EU proposes €5bn military aid package for Ukraine after ‘historic’ meeting

<span>Photograph: Ministry Of Foreign Affairs Of Ukraine/Reuters</span>
Photograph: Ministry Of Foreign Affairs Of Ukraine/Reuters

Ukraine is set to receive billions of euros more in military aid, as well as training for fighter pilots, the EU’s top diplomat has said, after a “historic” meeting of EU foreign ministers in Kyiv.

Josep Borrell, the EU’s high representative for foreign affairs, said on Monday the 27-nation bloc remained committed to helping Ukraine defeat a “brutal and inhumane” Russia.

“I don’t see any member state faltering,” he said, reinforcing a declaration by the Nato secretary general, Jens Stoltenberg, on Friday that he was confident Slovakia and Poland would continue to support the fight against Russia despite political wavering in both countries.

Borrell said the EU had proposed a “bilateral envelope” worth €5bn (£4.3bn) for Ukraine’s armed forces. EU countries would train 40,000 soldiers, provide “special training” for fighter pilots and deepen ties between EU and Ukrainian defence companies.

His comments came after EU foreign ministers held talks with Ukraine’s president, Volodymyr Zelenskiy. Apart from meetings at the United Nations, it was the first time they had gathered outside EU territory and the first informal summit to take place in a war zone, Borrell said.

Zelenskiy speaks during the EU-Ukraine foreign ministers meeting in Kyiv
Zelenskiy speaks during the EU-Ukraine foreign ministers meeting in Kyiv. Photograph: Ukrainian Presidential Press Service/Reuters

The meeting “sent a strong message of solidarity and support”, he added, more than 18 months after Russia’s full-scale invasion. Ukraine was fighting for survival in the face of an “unjust and illegitimate” attack, he said.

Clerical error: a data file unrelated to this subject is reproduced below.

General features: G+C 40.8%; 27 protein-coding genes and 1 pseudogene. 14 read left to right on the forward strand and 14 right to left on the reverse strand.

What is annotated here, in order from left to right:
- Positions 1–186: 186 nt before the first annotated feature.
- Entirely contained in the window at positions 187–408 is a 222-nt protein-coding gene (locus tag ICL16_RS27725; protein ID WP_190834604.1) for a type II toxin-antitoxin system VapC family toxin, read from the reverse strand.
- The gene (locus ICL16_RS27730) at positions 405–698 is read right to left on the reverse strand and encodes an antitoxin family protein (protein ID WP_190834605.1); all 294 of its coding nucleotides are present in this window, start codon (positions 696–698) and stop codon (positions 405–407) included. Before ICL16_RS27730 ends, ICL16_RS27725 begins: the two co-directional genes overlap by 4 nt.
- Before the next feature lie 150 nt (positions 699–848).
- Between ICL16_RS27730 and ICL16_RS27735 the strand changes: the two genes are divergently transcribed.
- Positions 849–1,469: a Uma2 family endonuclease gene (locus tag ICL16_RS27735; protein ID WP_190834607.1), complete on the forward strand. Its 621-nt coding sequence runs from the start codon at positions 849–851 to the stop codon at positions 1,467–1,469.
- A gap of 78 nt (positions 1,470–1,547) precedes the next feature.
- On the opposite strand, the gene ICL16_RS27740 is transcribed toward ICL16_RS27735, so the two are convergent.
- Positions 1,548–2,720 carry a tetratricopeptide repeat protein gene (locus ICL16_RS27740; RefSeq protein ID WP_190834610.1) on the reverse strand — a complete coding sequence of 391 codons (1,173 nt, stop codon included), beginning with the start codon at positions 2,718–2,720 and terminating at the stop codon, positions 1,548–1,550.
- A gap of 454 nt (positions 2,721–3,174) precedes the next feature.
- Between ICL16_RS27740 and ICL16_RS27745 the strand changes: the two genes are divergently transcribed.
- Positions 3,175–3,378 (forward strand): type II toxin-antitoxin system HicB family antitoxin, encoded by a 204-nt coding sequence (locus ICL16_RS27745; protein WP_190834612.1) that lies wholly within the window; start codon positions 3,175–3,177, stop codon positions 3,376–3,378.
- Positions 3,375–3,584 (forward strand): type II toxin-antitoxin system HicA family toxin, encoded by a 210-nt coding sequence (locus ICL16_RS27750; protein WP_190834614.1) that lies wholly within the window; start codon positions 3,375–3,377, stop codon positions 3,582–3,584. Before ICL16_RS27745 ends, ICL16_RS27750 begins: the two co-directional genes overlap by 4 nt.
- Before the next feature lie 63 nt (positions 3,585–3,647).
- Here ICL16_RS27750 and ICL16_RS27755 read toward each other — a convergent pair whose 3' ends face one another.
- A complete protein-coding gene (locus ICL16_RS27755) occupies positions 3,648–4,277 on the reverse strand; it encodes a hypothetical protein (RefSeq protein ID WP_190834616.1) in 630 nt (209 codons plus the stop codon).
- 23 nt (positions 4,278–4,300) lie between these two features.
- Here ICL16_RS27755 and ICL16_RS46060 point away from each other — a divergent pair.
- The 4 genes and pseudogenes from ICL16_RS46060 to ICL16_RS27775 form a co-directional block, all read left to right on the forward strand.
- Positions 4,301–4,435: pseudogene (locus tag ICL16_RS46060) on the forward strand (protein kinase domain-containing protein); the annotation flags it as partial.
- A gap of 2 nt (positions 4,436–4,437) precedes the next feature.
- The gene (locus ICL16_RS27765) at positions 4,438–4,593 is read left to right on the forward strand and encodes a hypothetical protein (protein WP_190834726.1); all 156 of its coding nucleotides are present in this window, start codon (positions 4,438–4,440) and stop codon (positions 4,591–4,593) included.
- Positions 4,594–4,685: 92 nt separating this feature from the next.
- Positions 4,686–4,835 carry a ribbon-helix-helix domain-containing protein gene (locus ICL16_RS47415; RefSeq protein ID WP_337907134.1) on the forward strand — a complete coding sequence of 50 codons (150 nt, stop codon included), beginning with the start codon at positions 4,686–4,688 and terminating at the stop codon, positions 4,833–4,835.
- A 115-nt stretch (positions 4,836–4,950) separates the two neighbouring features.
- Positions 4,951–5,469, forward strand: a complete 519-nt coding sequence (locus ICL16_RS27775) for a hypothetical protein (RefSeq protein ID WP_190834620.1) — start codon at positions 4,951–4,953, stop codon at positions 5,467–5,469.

Borrell called Vladimir Putin’s assault an “existential threat” for Europeans. He said Russia had attacked Odesa minutes after he left the Black Sea port city on Saturday. Addressing Moscow directly, he said: “We will not be intimidated by your missiles and drones.”

The pledge of further EU military assistance will cheer Ukraine’s government after a bumpy few days, characterised by external political setbacks. On Sunday, Joe Biden, the US president, pressed congressional Republicans to back a deal to provide more aid to Ukraine after provisions for Kyiv were left out of a bill to avoid a US government shutdown.

In Slovakia, meanwhile, a pro-Russian populist party won the most votes in an election on Saturday. Ukraine’s foreign minister, Dmytro Kuleba, said it was too early to say what impact the vote in Slovakia might have. He played down the row in the US Congress, driven by hard-right Republicans, describing it as an “incident”.

Kuleba said: “We don’t feel that the US support has been shattered … because the United States understands that what is at stake in Ukraine is much bigger than just Ukraine, it’s about the stability and predictability of the world. And therefore I believe that we’ll be able to find the necessary solutions.”